I guess what I’m trying to say is that you have to have faith that you are wanted for “who you are.” You have to be a little religious. Our gods and goddesses have failed us in the past. No wonder the suspicion. The fact that you have been with me as long as you have must be a sign that you are not devoid of such faith.


Ora: You say these thought-provoking, disturbing things to me (when you say anything at all), and I still don’t know how to take your words if I’m to take them personally. You aren’t a stranger, I’m not reading words in a book written by someone I don’t know. I “know” you. I’m with you. So how am I to take your words? How do you want the person who’s closest to you to take your words?

I think I trust you, you seem to be the only person in the world I do trust, and then when you write as you write, I feel sudden distrust. As if you’re not even with me. I don’t know what I mean to you anymore (if I ever knew).

Otto: Why should you not trust me? What does trust mean to you? You have often said you can’t stand clichés. Yet the language of trust and feeling is extremely clichéd.

The only way these things can be expressed and not be clichés is for them to be expressed through who the person is. This will not always mean in words, if words are not who the person is. Or if in words, words from a language that few speak.

I am driven to make every serious statement come out of me as though the thought was being expressed for the first time by anyone in the world. This means that it can seem that I am not speaking in ordinary words or language. This refusing to speak a known language can make me seem distant, cold, abstract…but it is me.

Do you want to trust someone? Or do you want to trust me?

When I am speaking a common language, I am not serious, I appear to be joking. It’s as though my mouth were not the proper shape to mouth these words and have them come out sincere.

If you really do “know” me, then you know this by now about me.

Ora: I don’t distrust you except during those moments when you proclaim something that seems so different from what I thought you were or what I thought you felt for me. I feel distrust when I feel betrayed, when you speak to me as if I’m someone who isn’t close to you. When I feel that way, it’s as if you’re pushing me away deliberately with your words. You keep most of yourself hidden, so that when you do expose something, it comes as a shock. The feeling of betrayal confuses me, and the only way I know how to respond is to question you, probe you, to make sure I’m understanding what’s going on.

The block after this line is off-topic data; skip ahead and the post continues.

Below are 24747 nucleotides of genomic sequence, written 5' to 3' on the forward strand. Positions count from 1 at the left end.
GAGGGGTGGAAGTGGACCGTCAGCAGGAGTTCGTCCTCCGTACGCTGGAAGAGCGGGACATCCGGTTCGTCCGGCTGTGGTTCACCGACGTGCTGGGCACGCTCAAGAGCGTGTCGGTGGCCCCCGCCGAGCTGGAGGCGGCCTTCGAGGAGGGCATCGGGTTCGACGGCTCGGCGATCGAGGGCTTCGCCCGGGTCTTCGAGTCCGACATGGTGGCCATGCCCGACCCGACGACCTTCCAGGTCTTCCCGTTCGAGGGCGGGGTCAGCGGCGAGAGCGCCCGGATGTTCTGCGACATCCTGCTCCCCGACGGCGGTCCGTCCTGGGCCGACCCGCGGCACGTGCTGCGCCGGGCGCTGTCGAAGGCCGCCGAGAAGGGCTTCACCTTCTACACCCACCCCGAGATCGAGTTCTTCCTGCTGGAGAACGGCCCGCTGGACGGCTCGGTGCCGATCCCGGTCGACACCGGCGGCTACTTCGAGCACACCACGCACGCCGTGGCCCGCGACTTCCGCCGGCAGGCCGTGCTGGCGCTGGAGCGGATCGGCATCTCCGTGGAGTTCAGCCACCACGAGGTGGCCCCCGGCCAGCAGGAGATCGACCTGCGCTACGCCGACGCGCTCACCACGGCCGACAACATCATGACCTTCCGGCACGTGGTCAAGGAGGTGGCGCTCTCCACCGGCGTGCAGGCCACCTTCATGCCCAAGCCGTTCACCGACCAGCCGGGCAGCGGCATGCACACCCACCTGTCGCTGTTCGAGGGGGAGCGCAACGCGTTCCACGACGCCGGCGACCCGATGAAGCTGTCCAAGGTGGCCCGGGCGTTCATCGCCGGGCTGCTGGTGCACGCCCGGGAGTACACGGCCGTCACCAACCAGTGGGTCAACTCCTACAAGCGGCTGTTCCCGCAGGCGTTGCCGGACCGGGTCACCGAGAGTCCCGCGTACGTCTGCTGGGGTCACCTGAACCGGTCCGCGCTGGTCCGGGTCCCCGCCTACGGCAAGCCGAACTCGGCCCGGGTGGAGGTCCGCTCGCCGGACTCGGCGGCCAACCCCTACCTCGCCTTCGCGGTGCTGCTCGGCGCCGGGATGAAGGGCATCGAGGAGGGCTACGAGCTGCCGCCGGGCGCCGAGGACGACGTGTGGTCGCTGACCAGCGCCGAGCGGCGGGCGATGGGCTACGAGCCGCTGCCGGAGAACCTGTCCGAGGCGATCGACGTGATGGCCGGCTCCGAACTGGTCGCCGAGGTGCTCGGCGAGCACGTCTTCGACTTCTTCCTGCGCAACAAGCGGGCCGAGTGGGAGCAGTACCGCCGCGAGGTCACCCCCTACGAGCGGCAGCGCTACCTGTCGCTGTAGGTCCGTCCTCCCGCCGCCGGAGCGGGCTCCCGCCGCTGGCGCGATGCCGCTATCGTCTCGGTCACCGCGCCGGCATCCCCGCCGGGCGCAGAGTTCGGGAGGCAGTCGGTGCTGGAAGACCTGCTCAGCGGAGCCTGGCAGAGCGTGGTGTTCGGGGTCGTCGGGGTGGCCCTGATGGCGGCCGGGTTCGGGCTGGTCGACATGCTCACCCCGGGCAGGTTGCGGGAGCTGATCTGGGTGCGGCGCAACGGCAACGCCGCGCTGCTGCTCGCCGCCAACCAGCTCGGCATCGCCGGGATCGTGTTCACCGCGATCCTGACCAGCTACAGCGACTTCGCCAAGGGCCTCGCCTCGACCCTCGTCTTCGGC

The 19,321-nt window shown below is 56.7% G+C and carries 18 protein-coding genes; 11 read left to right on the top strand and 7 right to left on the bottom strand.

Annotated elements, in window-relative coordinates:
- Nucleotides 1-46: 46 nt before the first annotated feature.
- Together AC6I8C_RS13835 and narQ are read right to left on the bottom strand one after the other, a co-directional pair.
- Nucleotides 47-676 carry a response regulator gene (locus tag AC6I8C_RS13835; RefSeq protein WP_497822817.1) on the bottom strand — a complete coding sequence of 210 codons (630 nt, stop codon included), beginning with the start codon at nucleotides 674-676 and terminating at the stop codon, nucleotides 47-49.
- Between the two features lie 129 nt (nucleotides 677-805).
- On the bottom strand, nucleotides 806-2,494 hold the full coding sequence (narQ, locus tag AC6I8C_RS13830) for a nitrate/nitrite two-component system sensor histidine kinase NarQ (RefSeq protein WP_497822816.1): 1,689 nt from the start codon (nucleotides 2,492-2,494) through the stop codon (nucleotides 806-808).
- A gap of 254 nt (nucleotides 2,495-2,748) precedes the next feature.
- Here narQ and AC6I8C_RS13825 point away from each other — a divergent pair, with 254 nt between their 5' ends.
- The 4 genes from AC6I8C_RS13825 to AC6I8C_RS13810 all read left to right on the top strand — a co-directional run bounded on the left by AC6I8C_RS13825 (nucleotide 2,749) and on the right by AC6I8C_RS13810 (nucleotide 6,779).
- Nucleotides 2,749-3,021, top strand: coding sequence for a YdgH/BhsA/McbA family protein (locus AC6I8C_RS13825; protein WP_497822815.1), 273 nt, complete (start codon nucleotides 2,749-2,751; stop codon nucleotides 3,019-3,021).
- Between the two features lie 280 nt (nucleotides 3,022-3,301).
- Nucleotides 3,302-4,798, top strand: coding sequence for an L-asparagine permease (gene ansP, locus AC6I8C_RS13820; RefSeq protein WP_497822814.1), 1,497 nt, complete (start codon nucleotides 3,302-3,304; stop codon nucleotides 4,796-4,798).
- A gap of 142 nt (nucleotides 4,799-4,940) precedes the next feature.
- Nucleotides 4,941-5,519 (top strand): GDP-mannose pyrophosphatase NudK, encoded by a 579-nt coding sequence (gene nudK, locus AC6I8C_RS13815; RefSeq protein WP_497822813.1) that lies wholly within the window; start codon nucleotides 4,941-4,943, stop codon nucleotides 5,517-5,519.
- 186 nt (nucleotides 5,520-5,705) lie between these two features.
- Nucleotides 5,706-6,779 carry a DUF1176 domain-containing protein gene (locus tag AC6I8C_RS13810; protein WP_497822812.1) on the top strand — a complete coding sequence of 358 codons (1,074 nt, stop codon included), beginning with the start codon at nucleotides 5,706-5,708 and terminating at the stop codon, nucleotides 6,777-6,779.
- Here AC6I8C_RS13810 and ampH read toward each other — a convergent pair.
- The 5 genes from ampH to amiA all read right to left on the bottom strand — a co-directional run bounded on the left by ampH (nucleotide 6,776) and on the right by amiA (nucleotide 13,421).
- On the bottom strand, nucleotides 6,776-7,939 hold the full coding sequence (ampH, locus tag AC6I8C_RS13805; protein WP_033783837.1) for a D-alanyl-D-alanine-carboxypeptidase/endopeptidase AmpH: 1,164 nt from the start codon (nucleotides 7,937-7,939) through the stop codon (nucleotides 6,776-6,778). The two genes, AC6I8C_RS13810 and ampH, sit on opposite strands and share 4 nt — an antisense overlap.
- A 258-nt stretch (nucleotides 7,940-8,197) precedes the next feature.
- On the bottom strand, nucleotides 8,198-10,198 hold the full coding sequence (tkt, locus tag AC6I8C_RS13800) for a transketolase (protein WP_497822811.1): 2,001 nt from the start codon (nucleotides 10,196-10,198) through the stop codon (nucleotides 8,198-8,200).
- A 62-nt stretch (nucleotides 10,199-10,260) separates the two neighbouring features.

Your words hit me hard because they are “words from a language that few speak.” You speak your own language, when you do speak, and I’m always trying to understand what you’re pointing to. And you show little emotion, you reveal so little in wordless ways (your face is often flat, like a mask, especially during moments that produce the most emotion in me), so I probe you, not fully believing in the exterior, wondering what’s hiding in there, or if it’s empty space. Wondering what your emotions are. You must have some emotions. But what are they?

I want your words, especially since you so rarely give me words. I don’t care if you seem cold; but I do care if I don’t understand. I always want to know what you feel in addition to what you think. And if you can’t express what you feel in words or in general emotions without words, I don’t really know who you are, I don’t really know what’s there inside you. I suppose you could say that who you are can’t be expressed in words or emotions…but when you do use words, so much is there, your words open up Pandora’s box.